in order to provide 'Old attribute values in postconditions.

It seems like we need to say something about the case where the parameter type
has controlled parts. We'd better get the right Adjust/Finalize calls, or
problems will result.

1) Do you agree that some action is needed to address this issue?

2) If so, then what?

****************************************************************

From: Randy Brukardt
Sent: Thursday, January 14, 2010  1:20 AM

The current definitions of the attributes is just completely wrong, in that it
doesn't follow the style of the RM for defining attributes at all. E'Count is
similar to these (in that its use is highly restricted), and it manages to be
defined in the correct style (see 9.9(4-5)). Following that style is necessary
for them to show up in the automatically generated Annex K, which I think most
Ada programmers refer to frequently.

Moreover, I agree that there is no explanation of the *real* dynamic semantics
of these attributes. We did agree that copies of the parameter values are made
on entry to the call (using the normal Ada semantics), and that needs to be
explained. Moreover, we need to decide when that happens (Always? That's
expensive. Only when the attribute is used in a postcondition? That's yucky as
improving a postcondition could change the behavior of the program rather
dramatically [the copy of the parameter would prevent the original parameter
from being freed after a re-assignment, for instance].)

Anyway, this gives me a good excuse for not putting this AI into the current
standard draft, which is good because the associated syntax, resolution rules,
and freezing rules are in the unfinished AI-183. We shouldn’t have approved this
one anyway without.

****************************************************************

From: Randy Brukardt
Sent: Thursday, January 14, 2010  1:55 AM

It seems to me that in extreme cases, the use of 'Old could invalidate the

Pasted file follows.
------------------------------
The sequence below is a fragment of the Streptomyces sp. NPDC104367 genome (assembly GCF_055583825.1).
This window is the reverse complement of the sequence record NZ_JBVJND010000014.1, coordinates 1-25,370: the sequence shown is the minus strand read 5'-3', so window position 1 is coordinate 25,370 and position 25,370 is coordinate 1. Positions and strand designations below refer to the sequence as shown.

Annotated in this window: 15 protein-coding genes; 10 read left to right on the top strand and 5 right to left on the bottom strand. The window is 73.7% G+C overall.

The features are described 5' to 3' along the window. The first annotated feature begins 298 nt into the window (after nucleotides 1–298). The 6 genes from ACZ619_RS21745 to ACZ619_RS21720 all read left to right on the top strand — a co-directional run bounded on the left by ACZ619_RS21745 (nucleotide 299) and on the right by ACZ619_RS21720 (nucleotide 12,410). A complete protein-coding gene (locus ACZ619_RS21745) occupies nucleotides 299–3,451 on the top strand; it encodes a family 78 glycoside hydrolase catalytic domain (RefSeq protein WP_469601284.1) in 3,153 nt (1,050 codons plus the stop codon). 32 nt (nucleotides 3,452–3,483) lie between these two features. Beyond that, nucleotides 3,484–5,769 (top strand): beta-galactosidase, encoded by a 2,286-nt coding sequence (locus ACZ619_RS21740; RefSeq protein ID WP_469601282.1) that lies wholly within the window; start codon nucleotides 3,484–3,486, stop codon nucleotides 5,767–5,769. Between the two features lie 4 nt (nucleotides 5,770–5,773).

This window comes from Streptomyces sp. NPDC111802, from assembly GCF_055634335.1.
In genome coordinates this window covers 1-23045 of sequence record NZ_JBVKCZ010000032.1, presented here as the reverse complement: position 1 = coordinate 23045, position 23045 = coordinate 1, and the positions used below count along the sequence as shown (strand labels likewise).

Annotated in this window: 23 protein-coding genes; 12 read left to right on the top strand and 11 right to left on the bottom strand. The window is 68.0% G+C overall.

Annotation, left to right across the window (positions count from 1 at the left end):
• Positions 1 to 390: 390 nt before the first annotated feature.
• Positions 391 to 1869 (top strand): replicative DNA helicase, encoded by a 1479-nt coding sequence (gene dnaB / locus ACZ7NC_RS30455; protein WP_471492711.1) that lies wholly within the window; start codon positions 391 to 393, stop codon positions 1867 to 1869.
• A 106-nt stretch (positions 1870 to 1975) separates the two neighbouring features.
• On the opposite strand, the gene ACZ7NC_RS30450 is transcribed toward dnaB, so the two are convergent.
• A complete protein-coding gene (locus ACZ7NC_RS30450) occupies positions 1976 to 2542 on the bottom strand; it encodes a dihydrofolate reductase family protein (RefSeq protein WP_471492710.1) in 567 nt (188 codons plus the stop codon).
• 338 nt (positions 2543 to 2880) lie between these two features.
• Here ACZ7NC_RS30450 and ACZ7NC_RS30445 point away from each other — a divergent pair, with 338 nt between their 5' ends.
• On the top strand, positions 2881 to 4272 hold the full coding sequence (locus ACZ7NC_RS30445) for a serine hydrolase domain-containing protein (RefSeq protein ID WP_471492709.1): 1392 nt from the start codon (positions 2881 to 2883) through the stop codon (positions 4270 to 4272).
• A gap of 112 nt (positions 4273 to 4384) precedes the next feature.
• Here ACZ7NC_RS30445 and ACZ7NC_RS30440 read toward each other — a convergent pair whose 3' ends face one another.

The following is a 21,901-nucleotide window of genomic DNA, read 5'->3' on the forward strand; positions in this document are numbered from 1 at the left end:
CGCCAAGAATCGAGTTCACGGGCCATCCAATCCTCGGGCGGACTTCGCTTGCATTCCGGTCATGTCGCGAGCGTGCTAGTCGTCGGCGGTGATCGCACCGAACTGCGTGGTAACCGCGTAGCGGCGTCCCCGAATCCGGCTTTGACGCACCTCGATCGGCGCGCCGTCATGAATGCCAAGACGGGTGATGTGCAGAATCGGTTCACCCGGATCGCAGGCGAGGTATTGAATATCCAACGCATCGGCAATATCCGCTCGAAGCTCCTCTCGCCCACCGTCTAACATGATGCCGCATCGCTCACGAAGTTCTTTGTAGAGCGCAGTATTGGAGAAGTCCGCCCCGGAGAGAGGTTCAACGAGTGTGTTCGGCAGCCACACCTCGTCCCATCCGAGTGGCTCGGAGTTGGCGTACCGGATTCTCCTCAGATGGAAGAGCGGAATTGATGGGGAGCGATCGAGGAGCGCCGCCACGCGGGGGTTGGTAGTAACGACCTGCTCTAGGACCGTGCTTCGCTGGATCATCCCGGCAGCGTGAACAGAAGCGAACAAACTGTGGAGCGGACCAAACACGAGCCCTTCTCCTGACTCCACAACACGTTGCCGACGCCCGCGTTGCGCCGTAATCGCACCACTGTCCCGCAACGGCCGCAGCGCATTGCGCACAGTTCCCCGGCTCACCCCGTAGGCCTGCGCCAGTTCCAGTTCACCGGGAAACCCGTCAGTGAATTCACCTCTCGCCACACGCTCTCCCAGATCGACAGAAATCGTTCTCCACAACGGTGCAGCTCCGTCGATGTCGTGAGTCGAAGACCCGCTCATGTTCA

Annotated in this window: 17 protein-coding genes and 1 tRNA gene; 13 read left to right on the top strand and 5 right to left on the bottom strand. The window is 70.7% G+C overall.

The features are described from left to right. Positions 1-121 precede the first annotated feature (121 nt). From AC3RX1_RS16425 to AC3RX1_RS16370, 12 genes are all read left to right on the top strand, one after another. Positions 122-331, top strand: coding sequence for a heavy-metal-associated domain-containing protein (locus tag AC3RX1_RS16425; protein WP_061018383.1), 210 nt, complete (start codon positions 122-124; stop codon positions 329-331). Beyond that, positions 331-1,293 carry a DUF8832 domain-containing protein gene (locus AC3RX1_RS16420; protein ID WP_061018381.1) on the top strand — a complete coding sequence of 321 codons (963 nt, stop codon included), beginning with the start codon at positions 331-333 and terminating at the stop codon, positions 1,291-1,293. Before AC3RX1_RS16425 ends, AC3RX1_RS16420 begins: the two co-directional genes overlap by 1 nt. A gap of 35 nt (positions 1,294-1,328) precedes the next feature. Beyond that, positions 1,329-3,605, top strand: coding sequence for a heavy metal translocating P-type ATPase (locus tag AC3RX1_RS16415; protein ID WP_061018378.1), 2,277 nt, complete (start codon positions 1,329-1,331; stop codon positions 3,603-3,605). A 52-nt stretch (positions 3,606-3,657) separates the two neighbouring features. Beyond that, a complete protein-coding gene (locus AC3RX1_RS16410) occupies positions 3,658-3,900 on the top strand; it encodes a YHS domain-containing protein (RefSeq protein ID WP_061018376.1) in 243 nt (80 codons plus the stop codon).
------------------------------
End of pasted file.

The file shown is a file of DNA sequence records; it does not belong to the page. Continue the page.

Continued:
entire Postcondition. So the semantics need to be nailed down.

For example, consider:

   package Ref_Count is
       type Ref_Counted_Type is new Controlled with private;

       function Count (Obj : Ref_Counted_Type) return Natural;
          -- Return the reference count for Obj.

       procedure Free (Obj : in out Ref_Counted_Type);
          -- Free this instance of Obj.

   private
       ... -- Define Initialize, Adjust, and Finalize as needed.
   end Ref_Count;


   procedure Do_It (Obj : in out Ref_Counted_Type; ...) with
      Post => (if <some_condition> then (if Count(Obj'Old) = 1 then Count(Obj) = 0)
               else (Count(Obj'Old) = Count(Obj))) is
   begin
       if <Some_condition> then Free (Obj)
       else ...
       end if;
   end Do_It;

The problem is, the copy of Obj made to support the 'Old attribute will increase
the reference count, so the object will not be freed when the Postcondition is
executed: Count(Obj) could not be zero yet.

(Yes, I know this is a lousy Postcondition -- I said it was in extreme cases...)

****************************************************************

From: Bob Duff
Sent: Wednesday, February 3, 2010  11:24 AM

Here's an Old message from Randy that nicely illustrates the issue with 'Old
that I mentioned at the last phone meeting. There seems to be an
assumption/requirement in ai05-0145-1 (the other variant of this AI) that 'Old
applies only to formal parameters. That makes no sense to me, and Randy's
message illustrates why.

[Bob repeats the previous message.]

It seems clear (to me) that you want "Count(Obj)'Old" above, instead of
"Count(Obj'Old)".  The semantics of "Count(Obj)'Old" are to evaluate
"Count(Obj)", and save that value. We are not saving the value of Obj in that
case, so Adjust or whatever is not called.

Of course, you are allowed to say "Count(Obj'Old)", and then you'd get a saved